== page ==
FCPS Wants Your Opinion on School Start Date

by Karen Goff April 7, 2016 at 10:10 am 11 Comments

fcps logoFairfax County Public Schools are seeking opinions on when the school year should begin. The FCPS School Board says it is seriously considering starting school before Labor Day in 2017-18, a change from the traditional September start here.

Parents can access and take the quick online survey to provide their feedback.

The board will vote on the calendar change April 28. If FCPS makes any changes, they would not go into effect until the 2017-18 school year.

The 2016-17 calendar has already been adopted, and school will begin on Sept. 6, 2016.

In Fairfax County, school has for decades started the day after Labor Day in accordance with the Virginia “Kings Dominion” law.

The law is a 1986 Virginia statute that mandates school start in September. When the law was passed, it was helped along by the tourism industry, which said it needed students as staffers (and families to keep on vacationing) through Labor Day. Thus, the amusement park moniker.

Recent attempts to change the law in the Virginia General Assembly have failed.

But the  Code of Virginia (22.1-79.1), allows local Boards of Education to waive the state requirement to begin schools after Labor Day if a district is closed an average of 8 days per year during five of the past 10 years due to weather conditions, energy shortages, power failures, or other emergencies.

FCPS qualifies for the waiver because, during five of the past 10 years, the district has averaged 8.4 days missed due to weather conditions and other events.

Based upon this current average of missed days, the waiver option will continue at least through the 2019-20 school year, FCPS said in a release.

  • Chuck Morningwood

    If FCPS were going to lengthen the school year, I would not have a problem with it. But if they’re planning on closing schools earlier because they can start before Labor day, then I am against it.

    • Gregory Toland


      • Chuck Morningwood

        Does it matter?

  • Richard

    Why does no story articulate a reason for starting school before Labor Day? Why is there any desire for this? They’re not talking about lengthening the school year. They’re just talking about shifting the calendar back a few days. I don’t get the reasoning.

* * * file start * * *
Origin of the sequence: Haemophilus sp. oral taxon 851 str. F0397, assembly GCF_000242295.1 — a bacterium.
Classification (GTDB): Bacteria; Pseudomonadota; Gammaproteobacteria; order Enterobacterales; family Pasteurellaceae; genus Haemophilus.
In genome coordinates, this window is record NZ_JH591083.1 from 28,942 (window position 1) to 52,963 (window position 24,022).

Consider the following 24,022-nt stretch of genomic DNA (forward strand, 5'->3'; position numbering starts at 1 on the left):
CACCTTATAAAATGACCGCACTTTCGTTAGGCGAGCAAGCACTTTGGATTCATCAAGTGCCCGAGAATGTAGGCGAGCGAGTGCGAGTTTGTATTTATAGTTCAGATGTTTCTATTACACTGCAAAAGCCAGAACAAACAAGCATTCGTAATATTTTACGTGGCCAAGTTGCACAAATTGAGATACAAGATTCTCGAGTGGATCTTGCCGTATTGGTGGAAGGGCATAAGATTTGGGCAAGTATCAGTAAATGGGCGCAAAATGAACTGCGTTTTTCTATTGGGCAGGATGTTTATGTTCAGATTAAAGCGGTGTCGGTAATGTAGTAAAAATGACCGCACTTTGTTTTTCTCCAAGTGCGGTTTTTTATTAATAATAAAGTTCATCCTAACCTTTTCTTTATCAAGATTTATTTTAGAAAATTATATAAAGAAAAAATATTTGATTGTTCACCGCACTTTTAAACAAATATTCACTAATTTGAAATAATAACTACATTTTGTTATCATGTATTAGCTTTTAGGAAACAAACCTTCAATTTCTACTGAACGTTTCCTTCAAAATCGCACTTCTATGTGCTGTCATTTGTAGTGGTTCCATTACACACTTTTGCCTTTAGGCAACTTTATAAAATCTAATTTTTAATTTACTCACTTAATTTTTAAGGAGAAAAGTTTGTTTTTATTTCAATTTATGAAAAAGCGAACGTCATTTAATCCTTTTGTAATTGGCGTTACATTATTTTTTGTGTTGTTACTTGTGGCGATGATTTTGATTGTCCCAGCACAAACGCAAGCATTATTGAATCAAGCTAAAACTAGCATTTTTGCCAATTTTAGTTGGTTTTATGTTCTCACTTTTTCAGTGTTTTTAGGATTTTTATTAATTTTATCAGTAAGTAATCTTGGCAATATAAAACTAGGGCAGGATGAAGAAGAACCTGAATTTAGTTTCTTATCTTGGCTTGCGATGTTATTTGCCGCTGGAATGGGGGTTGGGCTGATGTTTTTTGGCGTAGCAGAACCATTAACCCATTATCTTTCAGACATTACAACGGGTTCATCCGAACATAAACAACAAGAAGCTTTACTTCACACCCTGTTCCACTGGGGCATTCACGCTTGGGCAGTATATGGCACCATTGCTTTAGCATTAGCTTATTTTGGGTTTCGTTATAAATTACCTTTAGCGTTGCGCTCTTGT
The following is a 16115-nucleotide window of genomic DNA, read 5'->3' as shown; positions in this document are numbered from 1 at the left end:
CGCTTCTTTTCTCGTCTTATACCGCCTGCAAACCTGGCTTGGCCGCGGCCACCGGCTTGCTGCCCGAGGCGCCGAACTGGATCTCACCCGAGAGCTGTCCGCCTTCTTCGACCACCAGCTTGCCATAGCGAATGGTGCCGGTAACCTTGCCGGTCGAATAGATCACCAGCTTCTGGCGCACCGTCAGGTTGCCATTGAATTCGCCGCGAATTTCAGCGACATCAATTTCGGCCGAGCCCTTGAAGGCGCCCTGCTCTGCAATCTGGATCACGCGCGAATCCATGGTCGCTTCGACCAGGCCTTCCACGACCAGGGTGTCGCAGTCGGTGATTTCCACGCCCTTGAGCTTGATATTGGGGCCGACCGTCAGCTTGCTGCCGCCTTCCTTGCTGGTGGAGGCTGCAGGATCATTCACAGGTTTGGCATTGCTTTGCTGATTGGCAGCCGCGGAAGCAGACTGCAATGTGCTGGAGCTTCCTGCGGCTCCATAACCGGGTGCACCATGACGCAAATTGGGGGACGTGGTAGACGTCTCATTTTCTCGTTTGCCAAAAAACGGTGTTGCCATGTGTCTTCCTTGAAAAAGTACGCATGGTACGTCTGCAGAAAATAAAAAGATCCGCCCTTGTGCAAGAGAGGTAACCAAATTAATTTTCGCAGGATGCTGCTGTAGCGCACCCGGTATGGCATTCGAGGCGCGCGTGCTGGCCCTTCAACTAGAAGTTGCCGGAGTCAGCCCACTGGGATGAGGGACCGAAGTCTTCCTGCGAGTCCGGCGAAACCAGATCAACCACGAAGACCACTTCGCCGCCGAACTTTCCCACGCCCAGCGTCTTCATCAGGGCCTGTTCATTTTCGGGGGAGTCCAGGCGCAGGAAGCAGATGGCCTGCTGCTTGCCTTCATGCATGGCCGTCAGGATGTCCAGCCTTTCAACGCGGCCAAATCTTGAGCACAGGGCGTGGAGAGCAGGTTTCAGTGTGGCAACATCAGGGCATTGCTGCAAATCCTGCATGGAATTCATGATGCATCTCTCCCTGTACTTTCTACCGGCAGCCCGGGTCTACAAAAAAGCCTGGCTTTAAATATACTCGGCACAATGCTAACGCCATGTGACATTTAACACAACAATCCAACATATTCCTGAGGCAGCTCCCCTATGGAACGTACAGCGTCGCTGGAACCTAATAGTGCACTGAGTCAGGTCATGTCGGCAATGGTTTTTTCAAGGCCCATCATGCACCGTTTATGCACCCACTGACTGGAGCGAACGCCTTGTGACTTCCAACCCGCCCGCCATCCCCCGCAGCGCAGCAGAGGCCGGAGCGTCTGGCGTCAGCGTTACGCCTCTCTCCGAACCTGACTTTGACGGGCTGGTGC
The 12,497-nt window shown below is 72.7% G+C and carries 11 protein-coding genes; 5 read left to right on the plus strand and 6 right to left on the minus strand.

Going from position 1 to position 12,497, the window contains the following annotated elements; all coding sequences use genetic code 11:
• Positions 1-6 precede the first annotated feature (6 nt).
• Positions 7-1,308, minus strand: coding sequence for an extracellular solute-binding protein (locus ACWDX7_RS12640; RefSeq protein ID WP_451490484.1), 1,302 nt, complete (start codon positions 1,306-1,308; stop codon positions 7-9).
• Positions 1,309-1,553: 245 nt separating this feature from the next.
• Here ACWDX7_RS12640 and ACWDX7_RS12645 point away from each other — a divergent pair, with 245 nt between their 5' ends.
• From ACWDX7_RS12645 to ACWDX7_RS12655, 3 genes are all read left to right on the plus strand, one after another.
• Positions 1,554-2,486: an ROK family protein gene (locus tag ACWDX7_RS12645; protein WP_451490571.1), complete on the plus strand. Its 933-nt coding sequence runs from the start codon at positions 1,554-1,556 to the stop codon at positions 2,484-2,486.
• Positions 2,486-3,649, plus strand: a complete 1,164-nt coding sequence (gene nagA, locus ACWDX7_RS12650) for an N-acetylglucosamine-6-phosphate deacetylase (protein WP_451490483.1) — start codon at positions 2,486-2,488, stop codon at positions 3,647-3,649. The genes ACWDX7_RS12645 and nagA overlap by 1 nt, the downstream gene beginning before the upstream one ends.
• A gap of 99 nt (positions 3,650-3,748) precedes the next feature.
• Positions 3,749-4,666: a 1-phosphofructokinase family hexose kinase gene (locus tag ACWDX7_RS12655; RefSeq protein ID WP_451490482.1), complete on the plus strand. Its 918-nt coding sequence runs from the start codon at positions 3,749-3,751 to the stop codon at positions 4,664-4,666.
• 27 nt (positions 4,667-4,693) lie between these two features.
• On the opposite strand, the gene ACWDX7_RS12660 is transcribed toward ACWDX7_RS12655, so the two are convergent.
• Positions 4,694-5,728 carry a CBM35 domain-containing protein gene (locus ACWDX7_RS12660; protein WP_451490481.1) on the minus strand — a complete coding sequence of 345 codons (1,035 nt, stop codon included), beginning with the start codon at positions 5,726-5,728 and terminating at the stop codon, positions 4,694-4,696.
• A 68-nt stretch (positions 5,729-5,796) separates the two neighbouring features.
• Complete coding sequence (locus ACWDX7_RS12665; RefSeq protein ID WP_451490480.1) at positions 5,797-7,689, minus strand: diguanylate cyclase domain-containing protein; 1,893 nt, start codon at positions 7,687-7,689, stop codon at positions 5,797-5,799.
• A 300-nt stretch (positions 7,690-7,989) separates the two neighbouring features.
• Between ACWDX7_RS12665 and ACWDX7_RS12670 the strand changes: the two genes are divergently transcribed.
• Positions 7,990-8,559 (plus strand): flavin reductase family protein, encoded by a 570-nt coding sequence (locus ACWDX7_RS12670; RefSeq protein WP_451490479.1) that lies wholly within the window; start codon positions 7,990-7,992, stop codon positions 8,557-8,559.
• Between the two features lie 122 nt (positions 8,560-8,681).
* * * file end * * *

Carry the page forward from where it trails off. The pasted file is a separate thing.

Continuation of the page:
• Eve

      SOLs and national or international exams (IB exams, AP exams, etc.) are given on the same dates regardless of individual schools’ start dates (usually in May). Therefore, students in schools that start after Labor Day have fewer instructional days prior to those exams than students in schools that start before Labor Day. Many find it challenging to squeeze in all the content prior to the exam, especially in years where there are significant days lost to inclement weather. And while the time after the exam could be used to explore topics not on the exam, quite a few students would rather have a little less time for that and more time to cram in that last unit for IB Chemistry HL or AP Calculus B/
      C prior to the exam, or even just a bit more practice for that five paragraph essay in the 5th grade writing SOL (which shows up even earlier in the school year).

      • Chuck Morningwood

        So, now we’re changing the schedule to cater to the needs of a few. Maybe we could get these exams moved to a later date in the year. Not only would our students benefit, but so would every other student.

        • Eve

          AP and IB may affect only a certain percentage of high school students (70+ percent of FCPS seniors, for example, so not exactly just “a few”), but SOLs affect everyone. FCPS does not control the testing dates or windows. They’re set at the state, national or international level by the relevant bodies. One might imagine FCPS could have a little influence for state SOL testing windows, but they’re not going to move those exams to a date after other schools in the state are out or nearly out of school (particularly since some results affect graduation), so that seems vanishingly unlikely. Have you ever actually looked at the exam schedules?

          • Chuck Morningwood